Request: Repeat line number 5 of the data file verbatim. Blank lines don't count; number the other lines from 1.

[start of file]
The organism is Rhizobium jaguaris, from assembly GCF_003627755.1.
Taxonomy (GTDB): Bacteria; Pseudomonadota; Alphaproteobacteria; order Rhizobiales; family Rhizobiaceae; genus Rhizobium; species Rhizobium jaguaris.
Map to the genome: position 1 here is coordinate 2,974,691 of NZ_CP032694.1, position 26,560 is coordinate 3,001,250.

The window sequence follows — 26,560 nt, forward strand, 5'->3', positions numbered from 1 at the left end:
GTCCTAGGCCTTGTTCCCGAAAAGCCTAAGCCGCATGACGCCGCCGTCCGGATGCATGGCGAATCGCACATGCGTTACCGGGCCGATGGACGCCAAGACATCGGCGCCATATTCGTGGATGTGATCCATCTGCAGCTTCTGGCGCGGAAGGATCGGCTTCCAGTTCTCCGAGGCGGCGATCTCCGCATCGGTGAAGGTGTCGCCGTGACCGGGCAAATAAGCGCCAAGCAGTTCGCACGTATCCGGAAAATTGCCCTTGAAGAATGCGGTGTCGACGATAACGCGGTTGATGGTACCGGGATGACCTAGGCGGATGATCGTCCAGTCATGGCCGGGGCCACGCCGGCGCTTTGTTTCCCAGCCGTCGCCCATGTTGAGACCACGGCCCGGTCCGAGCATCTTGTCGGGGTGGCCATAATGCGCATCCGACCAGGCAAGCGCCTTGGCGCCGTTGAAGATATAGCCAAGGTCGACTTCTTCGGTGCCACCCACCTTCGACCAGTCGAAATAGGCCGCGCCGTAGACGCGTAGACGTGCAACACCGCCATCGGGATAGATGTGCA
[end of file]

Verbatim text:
GTCCTAGGCCTTGTTCCCGAAAAGCCTAAGCCGCATGACGCCGCCGTCCGGATGCATGGCGAATCGCACATGCGTTACCGGGCCGATGGACGCCAAGACATCGGCGCCATATTCGTGGATGTGATCCATCTGCAGCTTCTGGCGCGGAAGGATCGGCTTCCAGTTCTCCGAGGCGGCGATCTCCGCATCGGTGAAGGTGTCGCCGTGACCGGGCAAATAAGCGCCAAGCAGTTCGCACGTATCCGGAAAATTGCCCTTGAAGAATGCGGTGTCGACGATAACGCGGTTGATGGTACCGGGATGACCTAGGCGGATGATCGTCCAGTCATGGCCGGGGCCACGCCGGCGCTTTGTTTCCCAGCCGTCGCCCATGTTGAGACCACGGCCCGGTCCGAGCATCTTGTCGGGGTGGCCATAATGCGCATCCGACCAGGCAAGCGCCTTGGCGCCGTTGAAGATATAGCCAAGGTCGACTTCTTCGGTGCCACCCACCTTCGACCAGTCGAAATAGGCCGCGCCGTAGACGCGTAGACGTGCAACACCGCCATCGGGATAGATGTGCA